The Alsa bus leaves from Plaza Elpitica and it takes 50 mins.
The train leaves from Puerta de Atocha. It takes around 40 mins and trains leave every hour. You can book tickets online and collect them from the machine or head to the station and buy them there. If you buy in advance you get €1-2 discount but will be restricted to the selected train time. If you buy tickets at the Renfe machine in the station you will be booked on the next train, a one-way ticket costs 12.90.
The train station in Toledo is worth seeing in itself, it’s a beautiful building with lovely stain glass windows and ornate tiles.
Have you visited Toledo in Spain before? If you have I’d love to hear all about it, leave me a message in the comments box below.
If you interested in other easy day trips from Madrid take a look at these posts by Seeking the Spanish Sun…
Amazing & easy day trips from Madrid
Exploring the city of Salamanca
Other Seeking the Spanish Sun Madrid travel guides you might like…
Where to go shopping in Madrid
Madrid’s most lively barrios and where to have a great night out
Thanks for the info, very useful. We are heading there this weekend. cheers:)
You’re welcome! I hope you have a lovely time in Toledo 😊
Thanks and hope you have a great week. cheers:)
We went here a long time ago. It’s was fabulous day trip. X
Awesome! It’s such a great city
Thanks. Through this post, I found out that it is only about 50 minutes by bus from Madrid and that it is the home of Manchego cheese, one of the favorite cheeses of my husband. So when we get to Madrid, we will definitely take a side trip to Toledo!
I’m so glad to hear this post was helpful to you. Thanks for commenting Carolina! I hope you get to visit Toledo soon and your husband gets to eat all the lovely cheese!
Toledo looks like a wonderful little town! I’ll have to add it to my to do list – Im hoping to do Seville this year, which will be my first time in spain! The zip line sounds like fun!
Amazing! Once you visit Seville you will be hooked on trips to Spain 😉
Toledo looks amazing, especially the Gothic Cathedral. I would enjoying just walking around the city and checking out the architecture, but the food sounds pretty amazing, too.
Toledo is the perfect place to just walk around and the cathedral is very impressive. All the old architecture is amazing and there is so much of it to see. Tasty food stops always make exploring more fun!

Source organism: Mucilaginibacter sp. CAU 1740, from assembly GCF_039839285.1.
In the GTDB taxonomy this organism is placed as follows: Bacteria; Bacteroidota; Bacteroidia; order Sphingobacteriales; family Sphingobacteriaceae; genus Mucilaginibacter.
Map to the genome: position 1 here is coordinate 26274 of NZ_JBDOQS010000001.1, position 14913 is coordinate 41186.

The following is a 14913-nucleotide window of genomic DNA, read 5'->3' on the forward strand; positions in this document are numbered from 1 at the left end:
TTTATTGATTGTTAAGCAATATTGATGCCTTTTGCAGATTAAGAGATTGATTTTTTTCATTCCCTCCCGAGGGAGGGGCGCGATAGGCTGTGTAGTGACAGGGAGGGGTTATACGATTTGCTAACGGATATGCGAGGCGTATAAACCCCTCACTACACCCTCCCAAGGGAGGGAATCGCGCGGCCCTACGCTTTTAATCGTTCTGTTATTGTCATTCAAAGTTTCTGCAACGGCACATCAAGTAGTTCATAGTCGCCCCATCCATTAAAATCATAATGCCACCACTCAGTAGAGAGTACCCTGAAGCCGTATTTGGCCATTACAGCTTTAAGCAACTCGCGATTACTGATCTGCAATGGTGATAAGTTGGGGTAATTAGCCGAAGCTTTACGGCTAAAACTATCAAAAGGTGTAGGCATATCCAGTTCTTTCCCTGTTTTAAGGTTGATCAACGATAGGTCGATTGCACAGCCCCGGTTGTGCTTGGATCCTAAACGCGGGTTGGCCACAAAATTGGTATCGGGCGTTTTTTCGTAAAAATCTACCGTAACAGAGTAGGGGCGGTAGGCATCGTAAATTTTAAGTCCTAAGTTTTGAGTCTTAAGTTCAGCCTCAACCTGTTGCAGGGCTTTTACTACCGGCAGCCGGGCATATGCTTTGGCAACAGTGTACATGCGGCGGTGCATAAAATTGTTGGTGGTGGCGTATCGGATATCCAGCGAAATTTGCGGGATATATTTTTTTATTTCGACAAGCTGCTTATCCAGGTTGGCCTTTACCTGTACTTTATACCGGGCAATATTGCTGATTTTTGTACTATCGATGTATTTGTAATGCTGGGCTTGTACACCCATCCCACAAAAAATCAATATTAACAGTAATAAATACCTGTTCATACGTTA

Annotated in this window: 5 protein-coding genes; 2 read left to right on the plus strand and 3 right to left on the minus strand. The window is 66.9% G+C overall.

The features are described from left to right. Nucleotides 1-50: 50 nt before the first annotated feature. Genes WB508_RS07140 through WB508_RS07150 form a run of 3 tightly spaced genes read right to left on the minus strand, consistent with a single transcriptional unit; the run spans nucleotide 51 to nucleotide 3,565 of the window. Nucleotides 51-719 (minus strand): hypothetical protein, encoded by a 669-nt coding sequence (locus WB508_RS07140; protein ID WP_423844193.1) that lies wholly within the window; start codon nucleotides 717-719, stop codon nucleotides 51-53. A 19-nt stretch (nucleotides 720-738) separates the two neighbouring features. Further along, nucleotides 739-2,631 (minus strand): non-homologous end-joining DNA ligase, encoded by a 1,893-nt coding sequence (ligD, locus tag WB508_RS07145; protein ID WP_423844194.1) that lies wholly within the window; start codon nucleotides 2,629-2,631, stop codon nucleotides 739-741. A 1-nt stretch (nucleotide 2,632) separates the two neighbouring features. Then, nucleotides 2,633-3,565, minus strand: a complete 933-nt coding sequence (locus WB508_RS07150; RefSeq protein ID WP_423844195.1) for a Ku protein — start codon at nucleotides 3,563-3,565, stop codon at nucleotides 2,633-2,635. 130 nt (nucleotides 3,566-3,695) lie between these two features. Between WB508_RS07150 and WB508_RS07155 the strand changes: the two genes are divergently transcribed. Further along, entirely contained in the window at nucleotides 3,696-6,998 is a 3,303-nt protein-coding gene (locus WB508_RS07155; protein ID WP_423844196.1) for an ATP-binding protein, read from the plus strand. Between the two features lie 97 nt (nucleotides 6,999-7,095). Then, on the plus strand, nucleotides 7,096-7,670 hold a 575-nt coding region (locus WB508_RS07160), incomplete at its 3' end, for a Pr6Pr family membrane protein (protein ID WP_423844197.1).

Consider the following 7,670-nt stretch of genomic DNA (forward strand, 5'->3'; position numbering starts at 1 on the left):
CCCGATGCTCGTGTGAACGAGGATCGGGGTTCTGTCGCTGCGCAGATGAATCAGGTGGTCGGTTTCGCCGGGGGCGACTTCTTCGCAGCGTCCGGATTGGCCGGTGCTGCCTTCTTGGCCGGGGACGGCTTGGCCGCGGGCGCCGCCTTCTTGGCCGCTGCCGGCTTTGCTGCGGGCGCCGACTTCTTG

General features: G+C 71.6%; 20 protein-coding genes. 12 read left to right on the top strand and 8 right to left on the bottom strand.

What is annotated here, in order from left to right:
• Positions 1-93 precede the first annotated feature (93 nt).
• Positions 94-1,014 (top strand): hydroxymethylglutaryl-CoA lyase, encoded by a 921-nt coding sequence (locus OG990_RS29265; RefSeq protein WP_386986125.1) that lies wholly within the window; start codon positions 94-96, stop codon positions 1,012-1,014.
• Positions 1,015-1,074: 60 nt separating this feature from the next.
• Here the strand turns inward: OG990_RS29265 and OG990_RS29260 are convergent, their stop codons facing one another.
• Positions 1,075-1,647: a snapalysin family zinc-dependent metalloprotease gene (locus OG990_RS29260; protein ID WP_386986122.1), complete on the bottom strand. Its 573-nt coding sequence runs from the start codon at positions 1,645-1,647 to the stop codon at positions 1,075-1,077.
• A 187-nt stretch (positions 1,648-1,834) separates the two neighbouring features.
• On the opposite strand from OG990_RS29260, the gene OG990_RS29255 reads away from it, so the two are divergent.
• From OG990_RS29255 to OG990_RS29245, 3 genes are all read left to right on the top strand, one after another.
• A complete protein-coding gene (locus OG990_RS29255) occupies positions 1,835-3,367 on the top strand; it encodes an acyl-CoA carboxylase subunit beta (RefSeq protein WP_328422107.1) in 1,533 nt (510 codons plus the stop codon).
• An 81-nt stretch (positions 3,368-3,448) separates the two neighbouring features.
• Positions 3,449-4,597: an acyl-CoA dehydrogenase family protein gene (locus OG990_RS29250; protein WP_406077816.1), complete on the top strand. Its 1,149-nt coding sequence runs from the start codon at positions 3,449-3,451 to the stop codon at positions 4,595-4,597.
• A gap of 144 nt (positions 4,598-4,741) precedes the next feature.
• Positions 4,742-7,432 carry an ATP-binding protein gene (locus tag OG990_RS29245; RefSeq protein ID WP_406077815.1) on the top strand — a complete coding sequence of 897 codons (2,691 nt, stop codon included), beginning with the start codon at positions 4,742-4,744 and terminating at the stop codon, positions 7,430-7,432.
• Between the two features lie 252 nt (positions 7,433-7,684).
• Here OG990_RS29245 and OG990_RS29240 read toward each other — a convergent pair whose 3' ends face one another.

Spain in general is in my top 5 places to visit, but Toledo specifically! Everything about it looks so quaint and I love the historic feel that it has. Thanks for sharing such great information!
That’s awesome Kelly, I hope you get to visit the wonderful Toledo soon and I’m glad you enjoyed the post 😊
Thank you for sharing! The Zipline is so affordable! So other places were like charging €20- €30 fo rsuch an activity. Will love to visit Toledo some day.
The zipline is a great deal, it’s loads of fun and you get a view! Toledo is most definitely worth exploring. Thanks for reading and commenting.
Toledo looks like an amazing historical place to visit! I love cobble stone roads and I agree you have to wear comfortable shoes. The language barrier must be hard, I know in some places you have to use sign language and have lots of patience. But overall what a magical place, hope I get to visit one day when I walk the Camino.
Toledo is a lovely place, I had to tread very carefully because the cobbles were wet from the rain but its so pretty. I got by with my limited Spanish and everyone we encountered were really friendly. I hope you do get a chance to visit.
We did spend a magical night in Toledo. It was quiet, memorable, and had the best food. I love walking the streets at night when there were only locals around. It’s so pretty. So, yes, I agree spend the night there!
Great! Glad to hear you enjoyed your visit to Toledo. It really is magical at night 🙂
I must admit I didn’t know that Toledo was that close to Madrid – so it would be really easy to visit on a daytour. Since lately I discovered what a great system the free city tours are, it’s good that more and more cities offer them.
Could it be that the book Helene is writing about is by Lion Feuchtwanger, a Jewish German writer who had to flee the Nazis finally to the US?! Because that was the first thing that came to mind when I read Toledo.
Anyway, although he’s not my favorite, I definitely would take the chance to see more of El Greco – hence I find his work a bit one dimensional.
It is really easy to get to Toledo from Madrid and the free tours are a great way to explore! The works of El Greco are just one of many museums and art collections in Toledo, I’m sure you will find something you enjoy there.
I wish I could visit Toledo one day. I heard about this city from a historical fiction book called, the bastard from Toledo. It’s actually a German book from a German writer. I hadn’t heard of marzipan being called mazapan, it must be similar to the south French version in flavor with the honey.This is a little town which I would love to visit by taking a road trip down to Spain. 🙂
I have not heard of that book, I will have to look it up! That does sound similar to mazapan, it has a more floury texture and is not as sweet as marzipan. It’s not something I could eat everyday but very interesting that it has so much history. The most famous shop to try mazapan in Toledo is where it is handmade by the local Nuns. I hope you get to visit one day, it would be a lovely drive from France.